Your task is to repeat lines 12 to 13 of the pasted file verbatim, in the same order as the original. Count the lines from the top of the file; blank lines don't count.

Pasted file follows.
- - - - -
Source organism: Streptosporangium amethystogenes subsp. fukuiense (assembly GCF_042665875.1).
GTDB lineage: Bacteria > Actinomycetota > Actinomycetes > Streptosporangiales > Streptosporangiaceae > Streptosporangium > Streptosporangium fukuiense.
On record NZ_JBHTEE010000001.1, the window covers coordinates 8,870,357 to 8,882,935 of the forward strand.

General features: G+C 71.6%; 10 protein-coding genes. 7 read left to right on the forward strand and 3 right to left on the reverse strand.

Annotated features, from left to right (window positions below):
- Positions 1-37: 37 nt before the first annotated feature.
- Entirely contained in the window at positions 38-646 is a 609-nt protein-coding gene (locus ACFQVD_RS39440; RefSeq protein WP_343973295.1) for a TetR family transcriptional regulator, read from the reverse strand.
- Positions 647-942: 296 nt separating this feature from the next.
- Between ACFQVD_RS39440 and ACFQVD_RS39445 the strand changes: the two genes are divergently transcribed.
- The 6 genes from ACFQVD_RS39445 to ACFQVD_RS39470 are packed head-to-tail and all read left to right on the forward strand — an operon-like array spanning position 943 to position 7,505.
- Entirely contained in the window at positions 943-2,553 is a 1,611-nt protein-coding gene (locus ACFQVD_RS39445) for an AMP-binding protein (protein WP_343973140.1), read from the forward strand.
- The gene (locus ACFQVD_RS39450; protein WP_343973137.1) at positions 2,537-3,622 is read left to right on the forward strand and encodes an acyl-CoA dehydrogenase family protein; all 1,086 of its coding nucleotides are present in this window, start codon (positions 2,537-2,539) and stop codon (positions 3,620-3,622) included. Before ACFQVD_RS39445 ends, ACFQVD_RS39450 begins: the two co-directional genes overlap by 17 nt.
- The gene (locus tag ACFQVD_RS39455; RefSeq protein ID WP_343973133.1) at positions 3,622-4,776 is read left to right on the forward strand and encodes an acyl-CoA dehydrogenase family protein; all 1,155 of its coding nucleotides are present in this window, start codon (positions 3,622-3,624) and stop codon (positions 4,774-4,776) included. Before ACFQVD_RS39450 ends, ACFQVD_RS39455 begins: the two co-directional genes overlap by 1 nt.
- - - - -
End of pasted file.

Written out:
- The gene (locus ACFQVD_RS39450; protein WP_343973137.1) at positions 2,537-3,622 is read left to right on the forward strand and encodes an acyl-CoA dehydrogenase family protein; all 1,086 of its coding nucleotides are present in this window, start codon (positions 2,537-2,539) and stop codon (positions 3,620-3,622) included. Before ACFQVD_RS39445 ends, ACFQVD_RS39450 begins: the two co-directional genes overlap by 17 nt.
- The gene (locus tag ACFQVD_RS39455; RefSeq protein ID WP_343973133.1) at positions 3,622-4,776 is read left to right on the forward strand and encodes an acyl-CoA dehydrogenase family protein; all 1,155 of its coding nucleotides are present in this window, start codon (positions 3,622-3,624) and stop codon (positions 4,774-4,776) included. Before ACFQVD_RS39450 ends, ACFQVD_RS39455 begins: the two co-directional genes overlap by 1 nt.